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Notice

Notice of Inventory Completion for Native American Human Remains and Associated Funerary Objects in the Possession of The State Museum of Pennsylvania, Harrisburg, PA

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AGENCY:

National Park Service

ACTION:

Notice

Notice is hereby given in accordance with provisions of the Native American Graves Protection and Repatriation Act (NAGPRA), 43 CFR 10.9, of the completion of an inventory of human remains and associated funerary objects in the possession of The State Museum of Pennsylvania, Harrisburg, PA.

This notice is published as part of the National Park Service's administrative responsibilities under NAGPRA, 43 CFR 10.2 (c). The determinations within this notice are the sole responsibility of the museum, institution, or Federal agency that has control of these Native American human remains and associated funerary objects. The National Park Service is not responsible for the determinations within this notice. Start Printed Page 64233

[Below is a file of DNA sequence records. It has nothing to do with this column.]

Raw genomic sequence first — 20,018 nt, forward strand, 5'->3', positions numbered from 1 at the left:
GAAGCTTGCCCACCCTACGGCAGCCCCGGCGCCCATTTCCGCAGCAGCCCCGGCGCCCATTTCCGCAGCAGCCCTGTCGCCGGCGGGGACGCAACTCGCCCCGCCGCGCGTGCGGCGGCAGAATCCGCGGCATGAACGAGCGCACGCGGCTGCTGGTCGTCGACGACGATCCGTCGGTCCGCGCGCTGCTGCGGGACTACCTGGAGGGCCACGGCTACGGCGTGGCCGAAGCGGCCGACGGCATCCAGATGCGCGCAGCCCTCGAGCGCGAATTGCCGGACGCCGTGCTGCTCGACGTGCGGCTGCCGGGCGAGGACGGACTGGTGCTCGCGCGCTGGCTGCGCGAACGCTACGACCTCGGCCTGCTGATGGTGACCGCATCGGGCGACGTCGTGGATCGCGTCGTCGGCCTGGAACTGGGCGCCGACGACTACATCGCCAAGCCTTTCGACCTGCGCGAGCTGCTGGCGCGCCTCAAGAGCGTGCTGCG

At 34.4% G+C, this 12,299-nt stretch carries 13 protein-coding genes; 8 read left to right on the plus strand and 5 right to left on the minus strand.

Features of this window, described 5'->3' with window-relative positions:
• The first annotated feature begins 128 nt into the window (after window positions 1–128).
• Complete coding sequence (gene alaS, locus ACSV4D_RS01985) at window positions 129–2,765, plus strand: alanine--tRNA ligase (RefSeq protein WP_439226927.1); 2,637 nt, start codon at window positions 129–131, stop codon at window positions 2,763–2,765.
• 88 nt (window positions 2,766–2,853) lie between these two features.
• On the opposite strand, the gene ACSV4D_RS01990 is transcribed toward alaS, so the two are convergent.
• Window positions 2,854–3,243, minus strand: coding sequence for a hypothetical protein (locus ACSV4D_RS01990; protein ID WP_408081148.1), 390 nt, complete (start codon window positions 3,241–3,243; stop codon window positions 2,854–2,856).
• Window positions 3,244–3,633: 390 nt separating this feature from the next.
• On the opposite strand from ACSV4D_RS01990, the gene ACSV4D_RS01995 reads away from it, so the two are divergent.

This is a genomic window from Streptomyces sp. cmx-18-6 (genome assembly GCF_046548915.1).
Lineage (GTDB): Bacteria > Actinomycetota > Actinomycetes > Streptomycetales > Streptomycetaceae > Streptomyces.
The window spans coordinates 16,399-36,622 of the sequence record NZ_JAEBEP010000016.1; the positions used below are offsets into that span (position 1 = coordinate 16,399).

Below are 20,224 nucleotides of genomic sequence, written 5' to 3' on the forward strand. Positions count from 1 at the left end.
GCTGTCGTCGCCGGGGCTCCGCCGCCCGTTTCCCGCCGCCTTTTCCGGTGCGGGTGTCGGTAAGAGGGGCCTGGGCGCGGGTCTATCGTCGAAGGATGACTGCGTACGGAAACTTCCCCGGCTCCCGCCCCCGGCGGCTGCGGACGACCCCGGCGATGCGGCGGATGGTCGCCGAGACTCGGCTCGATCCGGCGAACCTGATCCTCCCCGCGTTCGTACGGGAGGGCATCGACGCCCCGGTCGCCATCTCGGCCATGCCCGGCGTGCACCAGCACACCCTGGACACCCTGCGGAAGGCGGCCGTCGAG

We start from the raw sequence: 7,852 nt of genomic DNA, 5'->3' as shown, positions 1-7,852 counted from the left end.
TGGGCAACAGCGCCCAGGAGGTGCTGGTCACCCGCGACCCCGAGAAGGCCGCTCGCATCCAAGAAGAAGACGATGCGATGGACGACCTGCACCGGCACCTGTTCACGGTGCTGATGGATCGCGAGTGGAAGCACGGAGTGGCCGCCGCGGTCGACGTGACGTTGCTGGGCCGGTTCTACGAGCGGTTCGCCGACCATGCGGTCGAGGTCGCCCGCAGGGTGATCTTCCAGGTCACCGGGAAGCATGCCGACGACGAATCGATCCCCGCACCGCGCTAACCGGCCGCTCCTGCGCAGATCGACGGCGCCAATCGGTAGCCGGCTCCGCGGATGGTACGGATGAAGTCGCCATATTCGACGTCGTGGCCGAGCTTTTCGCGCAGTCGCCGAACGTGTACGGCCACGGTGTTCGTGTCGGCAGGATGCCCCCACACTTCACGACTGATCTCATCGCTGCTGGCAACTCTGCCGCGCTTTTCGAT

A detailed assessment of the human remains was made by The State Museum of Pennsylvania professional staff in consultation with representatives of the Delaware Nation, Oklahoma (formerly Delaware Tribe of Western Oklahoma); and the Delaware Tribe of Indians, Oklahoma.

At an unknown date, human remains representing six individuals were removed during excavations at the Overpeck Site (36Bu5), Bridgeton Township, Bucks County, PA by William Strohmeir and Elmer Erb. In 1983, remains representing one of these individuals were donated to The State Museum of Pennsylvania by Mr. Strohmeir. Remains representing four of these individuals were donated to the museum by Mr. Erb the same year. In 1986, the Society of Pennsylvania Archaeologists purchased the last set of these remains from the estate of Mr. Erb and donated them to The State Museum of Pennsylvania. No known individuals were identified. No associated funerary objects are present.